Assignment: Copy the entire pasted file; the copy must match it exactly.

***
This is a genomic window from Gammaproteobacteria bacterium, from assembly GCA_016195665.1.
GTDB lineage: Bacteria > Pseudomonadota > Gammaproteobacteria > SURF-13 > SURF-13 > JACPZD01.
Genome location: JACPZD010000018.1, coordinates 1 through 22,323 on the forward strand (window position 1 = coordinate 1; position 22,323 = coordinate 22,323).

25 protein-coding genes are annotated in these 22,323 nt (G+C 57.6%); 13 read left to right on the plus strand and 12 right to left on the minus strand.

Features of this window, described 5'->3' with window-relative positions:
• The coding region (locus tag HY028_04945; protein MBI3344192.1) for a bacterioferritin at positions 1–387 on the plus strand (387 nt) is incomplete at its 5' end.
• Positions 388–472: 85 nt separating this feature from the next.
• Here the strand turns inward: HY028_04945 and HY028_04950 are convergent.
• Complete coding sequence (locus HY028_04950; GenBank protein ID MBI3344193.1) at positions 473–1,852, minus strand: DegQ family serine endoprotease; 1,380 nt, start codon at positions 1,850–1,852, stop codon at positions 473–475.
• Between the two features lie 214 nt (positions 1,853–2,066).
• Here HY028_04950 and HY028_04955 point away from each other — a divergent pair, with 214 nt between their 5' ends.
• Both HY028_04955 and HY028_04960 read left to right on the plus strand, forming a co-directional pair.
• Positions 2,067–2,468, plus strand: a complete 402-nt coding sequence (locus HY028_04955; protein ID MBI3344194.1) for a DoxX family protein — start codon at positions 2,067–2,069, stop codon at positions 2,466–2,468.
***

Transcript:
This is a genomic window from Gammaproteobacteria bacterium, from assembly GCA_016195665.1.
GTDB lineage: Bacteria > Pseudomonadota > Gammaproteobacteria > SURF-13 > SURF-13 > JACPZD01.
Genome location: JACPZD010000018.1, coordinates 1 through 22,323 on the forward strand (window position 1 = coordinate 1; position 22,323 = coordinate 22,323).

25 protein-coding genes are annotated in these 22,323 nt (G+C 57.6%); 13 read left to right on the plus strand and 12 right to left on the minus strand.

Features of this window, described 5'->3' with window-relative positions:
• The coding region (locus tag HY028_04945; protein MBI3344192.1) for a bacterioferritin at positions 1–387 on the plus strand (387 nt) is incomplete at its 5' end.
• Positions 388–472: 85 nt separating this feature from the next.
• Here the strand turns inward: HY028_04945 and HY028_04950 are convergent.
• Complete coding sequence (locus HY028_04950; GenBank protein ID MBI3344193.1) at positions 473–1,852, minus strand: DegQ family serine endoprotease; 1,380 nt, start codon at positions 1,850–1,852, stop codon at positions 473–475.
• Between the two features lie 214 nt (positions 1,853–2,066).
• Here HY028_04950 and HY028_04955 point away from each other — a divergent pair, with 214 nt between their 5' ends.
• Both HY028_04955 and HY028_04960 read left to right on the plus strand, forming a co-directional pair.
• Positions 2,067–2,468, plus strand: a complete 402-nt coding sequence (locus HY028_04955; protein ID MBI3344194.1) for a DoxX family protein — start codon at positions 2,067–2,069, stop codon at positions 2,466–2,468.